Risk of hypertension after hysterectomy: a population-based study

BJOG. 2018 Dec;125(13):1717-1724. doi: 10.1111/1471-0528.15389. Epub 2018 Aug 6.


Objective: Hysterectomy is the second most common surgery performed mainly for benign uterine pathologies in females. The association between hysterectomy and the subsequent risk of hypertension remains controversial. This study investigated the risk of developing hypertension in women who had a hysterectomy.

Design: Population-based retrospective cohort study.

Setting: We used the Taiwan National Health Insurance Research Database with claims data of 1 million randomly selected insured individuals.

Population: Women with and without hysterectomy and bilateral salpingo-oophorectomy, aged 30-49 years, were identified in 2000-2013 from the insurance data.

Methods: From the claims data, we identified 6674 women with hysterectomy without hypertension at the time of the surgery. The comparison cohort were 26 696 women randomly selected from women without hysterectomy and hypertension, matched by age and the year hysterectomy was performed. Adjusted hazard ratio (aHR) of hypertension was estimated after controlling for comorbidities.

Main outcome measure: Prediction for hypertension following hysterectomy for benign disease.

Results: Both cohorts had a median age of 43.9 years. After a median follow up of 6.4 years, the incident hypertension was higher in the hysterectomy cohort than in the comparison cohort, with an adjusted hazard ratio (aHR) of 1.35 [95% confidence interval (CI) 1.27-1.44]. The incidence increased with age, with a higher aHR in hysterectomised women aged 40-49 years (aHR 1.37, 95% CI 1.06-1.83) than in those aged 30-39 years (aHR 1.22, 95% CI 1.02-1.46).

Conclusion: Findings in this study suggest that women with hysterectomy are more likely to be diagnosed with hypertension in the follow-up period.

Tweetable abstract: Women with hysterectomy before 50 years of age are at an increased risk of developing subsequent hypertension.

Plain language summary: Hysterectomy is one of the most common surgeries for women with benign uterine disease. Hysterectomy may lead to a sudden decline in the production of sex hormone (estrogen and progesterone), which is responsible for vessel wall endothelial dysfunction leading to hardening of arteries and subsequent hypertension. However, the association between hysterectomy and risk of hypertension remains controversial. This study investigated whether premenopausal women have an elevated risk of hypertension after hysterectomy. This study employed the Taiwan National Health Insurance Research Database to identify 6674 women 30-49 years old who had a hysterectomy between 2000 and 2013, and a comparison group of 26 696 women who did not have a hysterectomy matched by age. Women in both the groups had no hypertension at baseline (recruiting date or within 1 year after recruiting date). By the end of 2013, we found that 1196 (17.9%) and 3613 (13.5%) women had developed hypertension in the hysterectomy and the comparison groups, respectively. The hypertension incidence was 1.4-fold greater in the hysterectomy group than in the control group (27.8 versus 20.2/1000 person-years).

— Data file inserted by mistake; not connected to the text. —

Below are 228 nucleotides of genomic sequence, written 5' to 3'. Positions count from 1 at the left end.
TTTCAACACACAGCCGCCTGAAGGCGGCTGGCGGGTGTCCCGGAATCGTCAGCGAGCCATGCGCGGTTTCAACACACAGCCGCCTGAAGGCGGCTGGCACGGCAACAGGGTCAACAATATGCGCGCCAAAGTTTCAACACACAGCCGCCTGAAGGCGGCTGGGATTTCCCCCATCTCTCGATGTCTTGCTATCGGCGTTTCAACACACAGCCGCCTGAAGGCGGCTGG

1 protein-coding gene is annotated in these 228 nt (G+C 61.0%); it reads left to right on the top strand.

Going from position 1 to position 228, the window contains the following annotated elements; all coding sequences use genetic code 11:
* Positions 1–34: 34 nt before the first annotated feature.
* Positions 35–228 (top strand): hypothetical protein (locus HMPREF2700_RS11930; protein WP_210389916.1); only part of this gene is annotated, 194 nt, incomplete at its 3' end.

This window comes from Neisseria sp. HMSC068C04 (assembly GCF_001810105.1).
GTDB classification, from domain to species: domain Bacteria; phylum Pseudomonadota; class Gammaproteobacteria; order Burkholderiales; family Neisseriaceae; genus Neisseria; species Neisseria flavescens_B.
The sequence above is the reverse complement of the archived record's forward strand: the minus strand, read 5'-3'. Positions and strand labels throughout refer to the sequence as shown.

Keywords: Cardiovascular disease; coronary heart disease; hypertension; hysterectomy; nationwide cohort.

MeSH terms

  • Adult
  • Age Factors
  • Case-Control Studies
  • Female
  • Humans
  • Hypertension / epidemiology*
  • Hysterectomy / statistics & numerical data*
  • Incidence
  • Middle Aged
  • Retrospective Studies
  • Risk Factors
  • Taiwan / epidemiology